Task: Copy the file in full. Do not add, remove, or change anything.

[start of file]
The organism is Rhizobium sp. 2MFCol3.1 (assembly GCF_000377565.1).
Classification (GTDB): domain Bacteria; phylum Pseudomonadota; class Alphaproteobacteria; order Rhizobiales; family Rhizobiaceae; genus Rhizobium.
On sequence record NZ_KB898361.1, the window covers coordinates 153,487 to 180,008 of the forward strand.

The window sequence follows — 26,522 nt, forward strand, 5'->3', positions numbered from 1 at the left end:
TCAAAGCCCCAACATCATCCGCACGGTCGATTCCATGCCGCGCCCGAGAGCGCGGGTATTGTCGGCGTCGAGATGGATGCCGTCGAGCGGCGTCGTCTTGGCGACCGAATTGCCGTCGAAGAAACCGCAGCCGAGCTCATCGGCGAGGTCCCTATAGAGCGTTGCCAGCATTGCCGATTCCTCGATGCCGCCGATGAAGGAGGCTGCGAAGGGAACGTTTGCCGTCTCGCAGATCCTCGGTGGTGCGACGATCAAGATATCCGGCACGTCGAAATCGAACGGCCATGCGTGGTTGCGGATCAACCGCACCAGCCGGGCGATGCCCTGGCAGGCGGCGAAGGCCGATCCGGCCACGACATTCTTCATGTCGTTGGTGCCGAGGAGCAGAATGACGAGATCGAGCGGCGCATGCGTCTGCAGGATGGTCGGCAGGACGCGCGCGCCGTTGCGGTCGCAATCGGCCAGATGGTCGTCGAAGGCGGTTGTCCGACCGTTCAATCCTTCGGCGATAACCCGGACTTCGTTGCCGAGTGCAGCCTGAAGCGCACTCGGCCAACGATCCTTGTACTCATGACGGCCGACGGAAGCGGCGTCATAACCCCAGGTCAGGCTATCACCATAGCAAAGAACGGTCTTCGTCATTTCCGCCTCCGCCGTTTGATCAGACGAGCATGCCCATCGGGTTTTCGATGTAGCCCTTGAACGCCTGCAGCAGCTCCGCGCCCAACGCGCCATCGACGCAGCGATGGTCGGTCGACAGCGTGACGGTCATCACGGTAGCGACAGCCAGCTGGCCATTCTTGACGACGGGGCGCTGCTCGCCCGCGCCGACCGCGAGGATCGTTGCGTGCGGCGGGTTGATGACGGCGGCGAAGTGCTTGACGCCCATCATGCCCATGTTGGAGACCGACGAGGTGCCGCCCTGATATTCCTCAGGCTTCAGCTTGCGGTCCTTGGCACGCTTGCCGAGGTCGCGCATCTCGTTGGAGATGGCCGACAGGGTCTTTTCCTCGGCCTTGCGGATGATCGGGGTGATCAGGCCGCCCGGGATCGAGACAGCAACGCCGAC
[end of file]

The organism is Rhizobium sp. 2MFCol3.1 (assembly GCF_000377565.1).
Classification (GTDB): domain Bacteria; phylum Pseudomonadota; class Alphaproteobacteria; order Rhizobiales; family Rhizobiaceae; genus Rhizobium.
On sequence record NZ_KB898361.1, the window covers coordinates 153,487 to 180,008 of the forward strand.

The window sequence follows — 26,522 nt, forward strand, 5'->3', positions numbered from 1 at the left end:
TCAAAGCCCCAACATCATCCGCACGGTCGATTCCATGCCGCGCCCGAGAGCGCGGGTATTGTCGGCGTCGAGATGGATGCCGTCGAGCGGCGTCGTCTTGGCGACCGAATTGCCGTCGAAGAAACCGCAGCCGAGCTCATCGGCGAGGTCCCTATAGAGCGTTGCCAGCATTGCCGATTCCTCGATGCCGCCGATGAAGGAGGCTGCGAAGGGAACGTTTGCCGTCTCGCAGATCCTCGGTGGTGCGACGATCAAGATATCCGGCACGTCGAAATCGAACGGCCATGCGTGGTTGCGGATCAACCGCACCAGCCGGGCGATGCCCTGGCAGGCGGCGAAGGCCGATCCGGCCACGACATTCTTCATGTCGTTGGTGCCGAGGAGCAGAATGACGAGATCGAGCGGCGCATGCGTCTGCAGGATGGTCGGCAGGACGCGCGCGCCGTTGCGGTCGCAATCGGCCAGATGGTCGTCGAAGGCGGTTGTCCGACCGTTCAATCCTTCGGCGATAACCCGGACTTCGTTGCCGAGTGCAGCCTGAAGCGCACTCGGCCAACGATCCTTGTACTCATGACGGCCGACGGAAGCGGCGTCATAACCCCAGGTCAGGCTATCACCATAGCAAAGAACGGTCTTCGTCATTTCCGCCTCCGCCGTTTGATCAGACGAGCATGCCCATCGGGTTTTCGATGTAGCCCTTGAACGCCTGCAGCAGCTCCGCGCCCAACGCGCCATCGACGCAGCGATGGTCGGTCGACAGCGTGACGGTCATCACGGTAGCGACAGCCAGCTGGCCATTCTTGACGACGGGGCGCTGCTCGCCCGCGCCGACCGCGAGGATCGTTGCGTGCGGCGGGTTGATGACGGCGGCGAAGTGCTTGACGCCCATCATGCCCATGTTGGAGACCGACGAGGTGCCGCCCTGATATTCCTCAGGCTTCAGCTTGCGGTCCTTGGCACGCTTGCCGAGGTCGCGCATCTCGTTGGAGATGGCCGACAGGGTCTTTTCCTCGGCCTTGCGGATGATCGGGGTGATCAGGCCGCCCGGGATCGAGACAGCAACGCCGAC